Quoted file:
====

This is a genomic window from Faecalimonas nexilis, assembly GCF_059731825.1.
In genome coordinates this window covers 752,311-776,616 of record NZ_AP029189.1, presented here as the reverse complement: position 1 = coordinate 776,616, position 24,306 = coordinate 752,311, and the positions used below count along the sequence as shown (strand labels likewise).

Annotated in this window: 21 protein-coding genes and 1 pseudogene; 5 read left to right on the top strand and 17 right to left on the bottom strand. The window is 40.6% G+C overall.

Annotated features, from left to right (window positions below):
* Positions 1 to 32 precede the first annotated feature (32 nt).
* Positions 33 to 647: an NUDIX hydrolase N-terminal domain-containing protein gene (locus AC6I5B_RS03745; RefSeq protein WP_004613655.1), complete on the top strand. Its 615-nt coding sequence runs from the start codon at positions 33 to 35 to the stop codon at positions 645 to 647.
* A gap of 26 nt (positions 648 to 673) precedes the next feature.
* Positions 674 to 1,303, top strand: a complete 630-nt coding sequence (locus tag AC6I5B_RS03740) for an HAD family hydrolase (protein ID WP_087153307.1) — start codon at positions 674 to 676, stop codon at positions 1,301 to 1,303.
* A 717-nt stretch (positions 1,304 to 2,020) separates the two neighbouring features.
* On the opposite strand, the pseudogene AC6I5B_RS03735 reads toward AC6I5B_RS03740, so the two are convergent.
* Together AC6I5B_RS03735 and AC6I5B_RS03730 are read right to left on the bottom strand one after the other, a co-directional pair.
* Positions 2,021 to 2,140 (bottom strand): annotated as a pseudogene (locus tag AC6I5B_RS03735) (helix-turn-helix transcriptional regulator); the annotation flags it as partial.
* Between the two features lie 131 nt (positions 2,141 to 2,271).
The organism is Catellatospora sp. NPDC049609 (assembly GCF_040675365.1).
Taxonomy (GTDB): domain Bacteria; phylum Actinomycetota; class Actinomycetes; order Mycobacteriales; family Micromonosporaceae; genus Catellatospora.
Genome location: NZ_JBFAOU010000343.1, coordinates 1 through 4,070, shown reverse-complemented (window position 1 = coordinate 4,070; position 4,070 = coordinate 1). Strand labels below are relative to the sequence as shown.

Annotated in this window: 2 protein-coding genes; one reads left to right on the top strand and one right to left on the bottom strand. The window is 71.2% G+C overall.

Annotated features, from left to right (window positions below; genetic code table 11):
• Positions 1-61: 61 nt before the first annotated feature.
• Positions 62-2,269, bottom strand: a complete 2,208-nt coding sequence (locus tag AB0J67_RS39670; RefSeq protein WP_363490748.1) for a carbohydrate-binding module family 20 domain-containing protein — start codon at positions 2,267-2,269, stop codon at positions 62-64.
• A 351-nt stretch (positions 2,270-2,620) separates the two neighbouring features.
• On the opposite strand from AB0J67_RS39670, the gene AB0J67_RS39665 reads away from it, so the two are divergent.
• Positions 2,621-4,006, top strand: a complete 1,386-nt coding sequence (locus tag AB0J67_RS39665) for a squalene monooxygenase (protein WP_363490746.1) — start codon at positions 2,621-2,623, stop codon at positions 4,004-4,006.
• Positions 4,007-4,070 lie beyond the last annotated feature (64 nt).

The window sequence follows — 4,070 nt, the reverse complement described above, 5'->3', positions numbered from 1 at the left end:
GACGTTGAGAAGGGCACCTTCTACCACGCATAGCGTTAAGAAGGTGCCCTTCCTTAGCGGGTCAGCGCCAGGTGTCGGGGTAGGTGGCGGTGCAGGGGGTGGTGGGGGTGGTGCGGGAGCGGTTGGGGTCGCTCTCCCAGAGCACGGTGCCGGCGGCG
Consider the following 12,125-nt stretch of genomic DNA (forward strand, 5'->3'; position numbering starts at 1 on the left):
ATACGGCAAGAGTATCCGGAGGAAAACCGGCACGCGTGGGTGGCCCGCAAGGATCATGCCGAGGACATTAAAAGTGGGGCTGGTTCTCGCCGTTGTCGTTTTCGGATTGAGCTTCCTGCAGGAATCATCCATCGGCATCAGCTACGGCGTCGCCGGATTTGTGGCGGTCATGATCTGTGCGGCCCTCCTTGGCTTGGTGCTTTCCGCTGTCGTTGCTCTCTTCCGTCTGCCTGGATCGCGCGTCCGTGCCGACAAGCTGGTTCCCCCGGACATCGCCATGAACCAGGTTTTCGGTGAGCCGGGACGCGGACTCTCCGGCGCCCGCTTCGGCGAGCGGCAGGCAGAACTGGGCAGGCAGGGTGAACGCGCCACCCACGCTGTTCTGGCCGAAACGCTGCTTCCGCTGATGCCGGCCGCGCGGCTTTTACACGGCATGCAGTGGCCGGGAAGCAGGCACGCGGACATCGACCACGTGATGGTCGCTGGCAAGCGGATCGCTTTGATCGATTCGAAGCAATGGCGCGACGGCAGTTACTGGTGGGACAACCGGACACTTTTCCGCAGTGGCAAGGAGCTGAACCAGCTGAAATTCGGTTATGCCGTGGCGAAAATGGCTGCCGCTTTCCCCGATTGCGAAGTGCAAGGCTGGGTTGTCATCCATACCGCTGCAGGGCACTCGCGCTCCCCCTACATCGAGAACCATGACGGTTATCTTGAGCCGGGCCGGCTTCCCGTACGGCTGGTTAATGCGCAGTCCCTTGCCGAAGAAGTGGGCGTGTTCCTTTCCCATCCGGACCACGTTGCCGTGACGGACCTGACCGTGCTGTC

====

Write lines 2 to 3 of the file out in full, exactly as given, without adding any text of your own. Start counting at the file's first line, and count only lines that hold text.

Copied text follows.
In genome coordinates this window covers 752,311-776,616 of record NZ_AP029189.1, presented here as the reverse complement: position 1 = coordinate 776,616, position 24,306 = coordinate 752,311, and the positions used below count along the sequence as shown (strand labels likewise).

Annotated in this window: 21 protein-coding genes and 1 pseudogene; 5 read left to right on the top strand and 17 right to left on the bottom strand. The window is 40.6% G+C overall.